Big Problem Perspectives Working Group
About "Big Problems"
“Big Problems” are critical challenges that are potentially transformative if solved or mitigated effectively, but that are seemingly intractable . They're distinguished by being closely interrelated, ambiguous, highly complex, and by having change-resistant legacies and multiple stakeholders with conflicting agendas. Approaches that work for other problems may not work at least in the same way with these challenges, and a key task is often properly framing questions and identifying and assessing relevant planning and operational contexts.
The group considers problems in their full context. We are a broadly cross-disciplinary community spanning the university—including vital perspectives of social sciences, business, law and engineering—and engaging other institutions, industry, and government.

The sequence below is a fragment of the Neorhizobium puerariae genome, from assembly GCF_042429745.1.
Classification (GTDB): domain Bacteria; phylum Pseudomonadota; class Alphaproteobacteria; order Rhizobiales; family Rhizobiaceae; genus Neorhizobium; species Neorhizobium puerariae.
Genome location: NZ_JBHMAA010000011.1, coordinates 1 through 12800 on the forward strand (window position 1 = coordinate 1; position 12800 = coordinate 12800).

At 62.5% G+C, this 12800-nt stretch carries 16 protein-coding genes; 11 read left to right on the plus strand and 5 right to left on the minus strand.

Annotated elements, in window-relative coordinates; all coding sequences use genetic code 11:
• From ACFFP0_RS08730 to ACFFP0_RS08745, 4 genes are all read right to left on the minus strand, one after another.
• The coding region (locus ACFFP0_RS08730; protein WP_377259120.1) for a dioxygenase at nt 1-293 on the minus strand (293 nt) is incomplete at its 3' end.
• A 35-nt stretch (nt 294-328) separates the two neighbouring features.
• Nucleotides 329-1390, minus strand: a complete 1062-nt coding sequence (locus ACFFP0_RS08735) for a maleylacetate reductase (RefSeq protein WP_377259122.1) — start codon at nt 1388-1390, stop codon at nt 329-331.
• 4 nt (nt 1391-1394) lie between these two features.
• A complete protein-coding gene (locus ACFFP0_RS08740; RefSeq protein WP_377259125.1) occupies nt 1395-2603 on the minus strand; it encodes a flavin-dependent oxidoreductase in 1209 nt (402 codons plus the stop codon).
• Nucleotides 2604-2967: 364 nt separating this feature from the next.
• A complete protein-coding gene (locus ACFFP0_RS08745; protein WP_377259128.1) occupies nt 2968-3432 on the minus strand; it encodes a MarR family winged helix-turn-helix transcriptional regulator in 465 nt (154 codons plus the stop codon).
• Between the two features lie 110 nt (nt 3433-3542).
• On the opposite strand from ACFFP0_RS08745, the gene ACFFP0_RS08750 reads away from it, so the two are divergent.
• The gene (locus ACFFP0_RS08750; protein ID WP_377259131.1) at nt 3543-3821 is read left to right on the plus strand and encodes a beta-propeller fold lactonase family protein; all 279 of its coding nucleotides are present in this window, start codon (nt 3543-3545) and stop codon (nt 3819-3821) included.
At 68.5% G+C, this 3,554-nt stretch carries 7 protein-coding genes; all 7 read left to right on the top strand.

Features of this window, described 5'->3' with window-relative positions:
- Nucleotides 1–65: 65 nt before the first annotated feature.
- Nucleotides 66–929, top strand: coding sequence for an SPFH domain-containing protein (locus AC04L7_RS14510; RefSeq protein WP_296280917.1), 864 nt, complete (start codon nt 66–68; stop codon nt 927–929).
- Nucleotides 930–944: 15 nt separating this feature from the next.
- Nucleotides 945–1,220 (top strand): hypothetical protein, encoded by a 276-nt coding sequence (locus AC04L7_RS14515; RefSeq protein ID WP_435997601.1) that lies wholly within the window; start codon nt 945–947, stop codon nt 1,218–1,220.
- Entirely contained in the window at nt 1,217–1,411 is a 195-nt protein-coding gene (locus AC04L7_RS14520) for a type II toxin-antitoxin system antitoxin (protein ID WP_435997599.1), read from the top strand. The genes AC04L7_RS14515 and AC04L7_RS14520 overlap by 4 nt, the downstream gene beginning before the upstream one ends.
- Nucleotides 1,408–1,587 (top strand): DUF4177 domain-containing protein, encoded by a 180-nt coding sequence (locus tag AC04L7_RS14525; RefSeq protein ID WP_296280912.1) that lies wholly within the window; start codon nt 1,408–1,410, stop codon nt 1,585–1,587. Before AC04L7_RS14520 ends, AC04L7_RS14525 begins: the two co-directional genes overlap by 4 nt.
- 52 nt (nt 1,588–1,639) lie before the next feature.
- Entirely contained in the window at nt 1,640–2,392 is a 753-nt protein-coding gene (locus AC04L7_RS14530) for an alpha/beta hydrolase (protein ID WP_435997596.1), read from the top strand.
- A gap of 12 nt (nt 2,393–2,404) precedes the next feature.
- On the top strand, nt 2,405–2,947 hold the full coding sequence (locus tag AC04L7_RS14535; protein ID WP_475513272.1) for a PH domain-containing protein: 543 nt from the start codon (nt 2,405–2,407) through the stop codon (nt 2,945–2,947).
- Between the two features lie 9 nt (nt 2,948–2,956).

The group organizes a series of ongoing and emerging forums and programs. We not only consider a small set of selected problems on a standalone basis, but also look across problems to consider approaches for this type of problem and encourage regular interaction between problem-focused initiatives. We are now exploring a new thrust: healthcare, including political science/policy, engineering, economics, and sociology perspectives and the increasingly significant nexus between healthcare, energy, and water.
With an initial focus on climate change, we established a student competition called the Northwestern Impossible Challenge.
And while we aim to enhance and stimulate research, we have a practical orientation and intent to drive real solutions. This work includes the application of planning/analytic tools and models as well as the development of progress metrics, teaching materials, simulations, and modules. A particular focus is on underlying technical standards development and management.
The working group was formerly part of the Center for Technology and Innovation Management, which was launched in 2001 as a National Science Foundation (NSF) Industry-University Cooperative Research Center. We are currently revising our structure, priorities and driving questions in consultation with our faculty advisory board and through a planned series of roundtables.